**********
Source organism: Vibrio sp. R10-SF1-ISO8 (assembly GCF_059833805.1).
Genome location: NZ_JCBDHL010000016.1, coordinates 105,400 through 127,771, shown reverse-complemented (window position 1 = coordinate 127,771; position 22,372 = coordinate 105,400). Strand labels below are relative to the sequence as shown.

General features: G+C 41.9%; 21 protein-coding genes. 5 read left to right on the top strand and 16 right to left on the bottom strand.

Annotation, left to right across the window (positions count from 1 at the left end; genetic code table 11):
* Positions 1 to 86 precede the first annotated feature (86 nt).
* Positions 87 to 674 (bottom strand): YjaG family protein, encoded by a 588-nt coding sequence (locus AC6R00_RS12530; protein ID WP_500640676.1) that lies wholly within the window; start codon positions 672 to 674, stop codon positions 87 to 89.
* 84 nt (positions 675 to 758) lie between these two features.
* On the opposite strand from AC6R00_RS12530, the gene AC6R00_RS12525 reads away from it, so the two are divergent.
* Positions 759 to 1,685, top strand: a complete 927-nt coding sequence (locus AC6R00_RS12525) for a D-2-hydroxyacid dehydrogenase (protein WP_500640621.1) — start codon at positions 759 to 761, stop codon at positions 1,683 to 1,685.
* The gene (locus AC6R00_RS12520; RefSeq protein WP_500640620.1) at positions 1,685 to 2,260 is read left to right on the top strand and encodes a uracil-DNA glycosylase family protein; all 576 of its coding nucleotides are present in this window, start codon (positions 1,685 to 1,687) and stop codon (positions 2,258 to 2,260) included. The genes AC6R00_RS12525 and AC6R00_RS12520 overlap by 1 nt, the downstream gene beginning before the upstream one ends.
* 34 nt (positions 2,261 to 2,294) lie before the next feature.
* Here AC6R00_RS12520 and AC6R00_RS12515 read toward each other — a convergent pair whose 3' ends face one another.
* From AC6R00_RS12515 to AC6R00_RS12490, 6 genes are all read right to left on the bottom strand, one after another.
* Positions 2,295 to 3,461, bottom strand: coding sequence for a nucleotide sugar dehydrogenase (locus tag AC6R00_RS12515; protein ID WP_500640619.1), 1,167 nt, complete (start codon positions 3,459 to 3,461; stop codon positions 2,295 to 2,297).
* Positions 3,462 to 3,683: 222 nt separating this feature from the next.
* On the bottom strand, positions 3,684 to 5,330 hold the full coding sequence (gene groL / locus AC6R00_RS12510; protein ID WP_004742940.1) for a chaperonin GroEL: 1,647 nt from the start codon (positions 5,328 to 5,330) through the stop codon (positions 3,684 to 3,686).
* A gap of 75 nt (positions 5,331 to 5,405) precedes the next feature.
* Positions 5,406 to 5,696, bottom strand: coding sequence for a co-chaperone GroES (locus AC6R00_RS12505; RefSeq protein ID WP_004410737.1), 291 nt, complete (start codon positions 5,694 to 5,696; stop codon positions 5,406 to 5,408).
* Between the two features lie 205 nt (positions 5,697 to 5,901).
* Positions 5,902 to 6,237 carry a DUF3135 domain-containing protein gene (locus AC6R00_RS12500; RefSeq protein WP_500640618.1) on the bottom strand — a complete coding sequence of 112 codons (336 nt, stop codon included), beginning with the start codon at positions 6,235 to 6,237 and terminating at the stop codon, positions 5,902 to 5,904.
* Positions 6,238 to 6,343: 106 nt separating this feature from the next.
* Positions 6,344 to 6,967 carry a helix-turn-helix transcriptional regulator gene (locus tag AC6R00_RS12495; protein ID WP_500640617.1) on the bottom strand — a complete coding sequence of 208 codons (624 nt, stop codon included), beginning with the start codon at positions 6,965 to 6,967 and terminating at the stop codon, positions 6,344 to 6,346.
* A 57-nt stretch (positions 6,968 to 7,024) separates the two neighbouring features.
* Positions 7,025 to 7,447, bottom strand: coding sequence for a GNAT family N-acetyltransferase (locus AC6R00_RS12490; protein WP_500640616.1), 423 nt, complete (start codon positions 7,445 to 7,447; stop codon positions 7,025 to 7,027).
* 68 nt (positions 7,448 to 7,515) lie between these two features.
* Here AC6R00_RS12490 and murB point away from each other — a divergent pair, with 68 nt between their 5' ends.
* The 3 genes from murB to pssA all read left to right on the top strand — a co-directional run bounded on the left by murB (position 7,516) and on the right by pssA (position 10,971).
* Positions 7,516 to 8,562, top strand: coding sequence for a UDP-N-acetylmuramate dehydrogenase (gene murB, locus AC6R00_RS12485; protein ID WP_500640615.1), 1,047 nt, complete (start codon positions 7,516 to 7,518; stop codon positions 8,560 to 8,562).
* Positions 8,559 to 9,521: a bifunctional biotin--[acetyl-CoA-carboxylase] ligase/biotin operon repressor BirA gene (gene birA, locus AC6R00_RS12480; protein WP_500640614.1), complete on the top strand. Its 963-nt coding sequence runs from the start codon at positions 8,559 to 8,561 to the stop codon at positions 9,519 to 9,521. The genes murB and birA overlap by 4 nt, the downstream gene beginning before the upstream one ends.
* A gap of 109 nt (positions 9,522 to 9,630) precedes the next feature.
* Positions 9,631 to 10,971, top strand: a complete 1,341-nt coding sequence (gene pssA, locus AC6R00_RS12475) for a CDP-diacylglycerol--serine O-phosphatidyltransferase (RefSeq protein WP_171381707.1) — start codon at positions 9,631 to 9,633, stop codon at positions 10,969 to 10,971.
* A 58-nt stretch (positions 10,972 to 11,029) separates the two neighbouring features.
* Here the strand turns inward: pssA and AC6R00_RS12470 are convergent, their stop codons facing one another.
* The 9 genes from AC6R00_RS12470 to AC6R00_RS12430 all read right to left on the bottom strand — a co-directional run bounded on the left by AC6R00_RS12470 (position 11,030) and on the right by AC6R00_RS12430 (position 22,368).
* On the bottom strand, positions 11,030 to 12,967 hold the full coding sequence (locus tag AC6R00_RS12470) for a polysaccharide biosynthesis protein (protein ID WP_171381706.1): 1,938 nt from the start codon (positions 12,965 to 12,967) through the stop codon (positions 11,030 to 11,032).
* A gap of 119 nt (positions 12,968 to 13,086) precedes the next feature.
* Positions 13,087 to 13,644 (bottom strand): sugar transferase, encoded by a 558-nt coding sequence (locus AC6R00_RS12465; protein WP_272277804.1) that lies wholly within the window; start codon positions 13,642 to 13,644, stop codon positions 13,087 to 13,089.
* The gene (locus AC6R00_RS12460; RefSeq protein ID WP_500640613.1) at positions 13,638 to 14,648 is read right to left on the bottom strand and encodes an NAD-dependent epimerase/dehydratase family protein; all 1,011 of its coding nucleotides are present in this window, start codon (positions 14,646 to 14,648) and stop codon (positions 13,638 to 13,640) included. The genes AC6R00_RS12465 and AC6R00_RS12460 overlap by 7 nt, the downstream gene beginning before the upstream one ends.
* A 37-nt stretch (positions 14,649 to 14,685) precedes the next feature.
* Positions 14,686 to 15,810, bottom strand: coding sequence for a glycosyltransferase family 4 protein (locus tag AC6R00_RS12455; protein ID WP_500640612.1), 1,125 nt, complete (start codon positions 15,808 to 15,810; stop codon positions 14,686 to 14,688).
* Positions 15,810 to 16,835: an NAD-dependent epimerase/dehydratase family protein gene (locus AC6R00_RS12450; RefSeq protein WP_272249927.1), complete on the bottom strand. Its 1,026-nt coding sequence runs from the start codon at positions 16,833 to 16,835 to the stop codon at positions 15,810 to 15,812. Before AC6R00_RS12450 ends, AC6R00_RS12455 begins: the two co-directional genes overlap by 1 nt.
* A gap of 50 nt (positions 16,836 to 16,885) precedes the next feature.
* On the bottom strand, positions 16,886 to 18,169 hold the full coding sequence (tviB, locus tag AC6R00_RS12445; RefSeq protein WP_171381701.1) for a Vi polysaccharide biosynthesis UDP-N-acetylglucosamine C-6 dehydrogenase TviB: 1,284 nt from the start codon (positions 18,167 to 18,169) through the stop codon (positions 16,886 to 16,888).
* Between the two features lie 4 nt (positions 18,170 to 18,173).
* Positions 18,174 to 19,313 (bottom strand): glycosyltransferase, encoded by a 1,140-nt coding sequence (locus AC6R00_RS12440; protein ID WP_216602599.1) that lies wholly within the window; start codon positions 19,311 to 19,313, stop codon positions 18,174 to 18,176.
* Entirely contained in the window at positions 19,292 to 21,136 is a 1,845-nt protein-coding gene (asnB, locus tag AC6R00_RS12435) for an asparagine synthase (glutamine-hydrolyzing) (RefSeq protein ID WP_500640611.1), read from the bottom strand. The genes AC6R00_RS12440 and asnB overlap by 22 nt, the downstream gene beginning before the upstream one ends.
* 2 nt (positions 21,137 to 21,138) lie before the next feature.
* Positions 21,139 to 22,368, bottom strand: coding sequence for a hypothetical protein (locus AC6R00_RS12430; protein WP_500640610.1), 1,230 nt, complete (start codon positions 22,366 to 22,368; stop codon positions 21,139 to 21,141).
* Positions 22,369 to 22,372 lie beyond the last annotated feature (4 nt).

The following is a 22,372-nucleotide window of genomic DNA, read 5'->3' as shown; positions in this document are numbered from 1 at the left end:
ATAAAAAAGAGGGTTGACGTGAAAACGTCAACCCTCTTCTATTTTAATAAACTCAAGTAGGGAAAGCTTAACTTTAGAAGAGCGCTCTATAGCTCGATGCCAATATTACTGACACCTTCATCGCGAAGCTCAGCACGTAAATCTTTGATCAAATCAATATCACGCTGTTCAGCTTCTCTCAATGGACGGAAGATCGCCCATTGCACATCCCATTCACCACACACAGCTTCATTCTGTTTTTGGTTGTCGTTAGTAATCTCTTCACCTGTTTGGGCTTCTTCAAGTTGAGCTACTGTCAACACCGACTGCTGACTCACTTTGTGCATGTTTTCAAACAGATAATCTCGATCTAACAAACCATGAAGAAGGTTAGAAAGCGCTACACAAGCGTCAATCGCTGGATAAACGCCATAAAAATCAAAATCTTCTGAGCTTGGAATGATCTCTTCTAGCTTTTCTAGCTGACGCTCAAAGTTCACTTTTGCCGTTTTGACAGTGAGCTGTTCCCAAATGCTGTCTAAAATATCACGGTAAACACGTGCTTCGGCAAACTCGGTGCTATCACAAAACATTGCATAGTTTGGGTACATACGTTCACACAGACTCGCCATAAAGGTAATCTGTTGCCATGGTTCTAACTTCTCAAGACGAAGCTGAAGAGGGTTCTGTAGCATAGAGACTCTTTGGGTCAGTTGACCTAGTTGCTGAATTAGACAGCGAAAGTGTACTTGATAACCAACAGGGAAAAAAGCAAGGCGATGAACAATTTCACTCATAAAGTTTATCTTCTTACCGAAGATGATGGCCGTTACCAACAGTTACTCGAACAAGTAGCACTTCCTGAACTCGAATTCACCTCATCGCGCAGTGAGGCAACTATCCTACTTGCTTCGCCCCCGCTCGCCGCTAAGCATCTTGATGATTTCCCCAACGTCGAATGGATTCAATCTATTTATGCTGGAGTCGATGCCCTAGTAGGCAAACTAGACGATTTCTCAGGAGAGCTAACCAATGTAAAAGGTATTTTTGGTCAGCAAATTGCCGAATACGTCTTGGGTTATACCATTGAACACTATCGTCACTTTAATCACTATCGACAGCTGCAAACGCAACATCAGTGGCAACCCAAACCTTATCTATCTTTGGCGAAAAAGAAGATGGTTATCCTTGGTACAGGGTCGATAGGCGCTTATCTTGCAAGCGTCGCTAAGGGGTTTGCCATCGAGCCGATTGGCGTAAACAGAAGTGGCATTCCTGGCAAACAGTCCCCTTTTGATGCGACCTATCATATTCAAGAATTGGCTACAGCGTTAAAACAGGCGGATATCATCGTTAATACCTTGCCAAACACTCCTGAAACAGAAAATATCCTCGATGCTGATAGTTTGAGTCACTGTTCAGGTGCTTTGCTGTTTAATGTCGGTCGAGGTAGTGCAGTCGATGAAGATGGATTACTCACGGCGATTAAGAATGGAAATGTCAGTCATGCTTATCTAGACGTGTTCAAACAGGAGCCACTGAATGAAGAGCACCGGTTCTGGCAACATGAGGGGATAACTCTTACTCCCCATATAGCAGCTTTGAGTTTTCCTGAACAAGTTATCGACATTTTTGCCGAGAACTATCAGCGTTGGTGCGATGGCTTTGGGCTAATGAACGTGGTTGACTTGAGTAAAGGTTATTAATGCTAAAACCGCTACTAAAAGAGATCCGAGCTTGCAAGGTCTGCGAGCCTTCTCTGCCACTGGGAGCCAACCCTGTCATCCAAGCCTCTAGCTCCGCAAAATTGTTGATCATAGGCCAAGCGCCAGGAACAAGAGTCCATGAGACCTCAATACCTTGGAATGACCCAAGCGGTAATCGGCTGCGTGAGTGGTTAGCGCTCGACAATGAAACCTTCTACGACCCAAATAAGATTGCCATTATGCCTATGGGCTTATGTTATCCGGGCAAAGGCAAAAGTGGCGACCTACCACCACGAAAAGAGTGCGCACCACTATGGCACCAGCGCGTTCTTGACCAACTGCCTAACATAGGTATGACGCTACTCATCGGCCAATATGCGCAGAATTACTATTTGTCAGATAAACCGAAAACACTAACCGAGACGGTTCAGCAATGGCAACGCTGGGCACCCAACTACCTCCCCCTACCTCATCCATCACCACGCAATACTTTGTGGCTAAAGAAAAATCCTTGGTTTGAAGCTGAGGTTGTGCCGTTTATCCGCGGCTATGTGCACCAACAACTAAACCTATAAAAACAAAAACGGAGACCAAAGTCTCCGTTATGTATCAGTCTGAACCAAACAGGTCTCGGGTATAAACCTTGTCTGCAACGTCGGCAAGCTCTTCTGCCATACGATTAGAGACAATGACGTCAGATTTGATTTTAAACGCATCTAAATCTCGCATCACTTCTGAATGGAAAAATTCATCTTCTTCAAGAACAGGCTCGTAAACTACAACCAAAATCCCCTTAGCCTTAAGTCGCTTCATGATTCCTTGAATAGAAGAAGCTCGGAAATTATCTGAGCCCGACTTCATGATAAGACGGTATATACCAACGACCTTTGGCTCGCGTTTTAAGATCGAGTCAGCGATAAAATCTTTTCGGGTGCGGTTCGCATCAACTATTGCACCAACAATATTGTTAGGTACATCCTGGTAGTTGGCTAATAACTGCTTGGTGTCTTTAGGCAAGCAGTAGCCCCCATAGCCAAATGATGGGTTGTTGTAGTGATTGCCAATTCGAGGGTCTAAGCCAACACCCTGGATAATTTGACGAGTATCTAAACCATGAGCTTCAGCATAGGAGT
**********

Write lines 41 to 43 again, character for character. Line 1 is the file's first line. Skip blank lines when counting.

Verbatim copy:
* Positions 15,810 to 16,835: an NAD-dependent epimerase/dehydratase family protein gene (locus AC6R00_RS12450; RefSeq protein WP_272249927.1), complete on the bottom strand. Its 1,026-nt coding sequence runs from the start codon at positions 16,833 to 16,835 to the stop codon at positions 15,810 to 15,812. Before AC6R00_RS12450 ends, AC6R00_RS12455 begins: the two co-directional genes overlap by 1 nt.
* A gap of 50 nt (positions 16,836 to 16,885) precedes the next feature.
* On the bottom strand, positions 16,886 to 18,169 hold the full coding sequence (tviB, locus tag AC6R00_RS12445; RefSeq protein WP_171381701.1) for a Vi polysaccharide biosynthesis UDP-N-acetylglucosamine C-6 dehydrogenase TviB: 1,284 nt from the start codon (positions 18,167 to 18,169) through the stop codon (positions 16,886 to 16,888).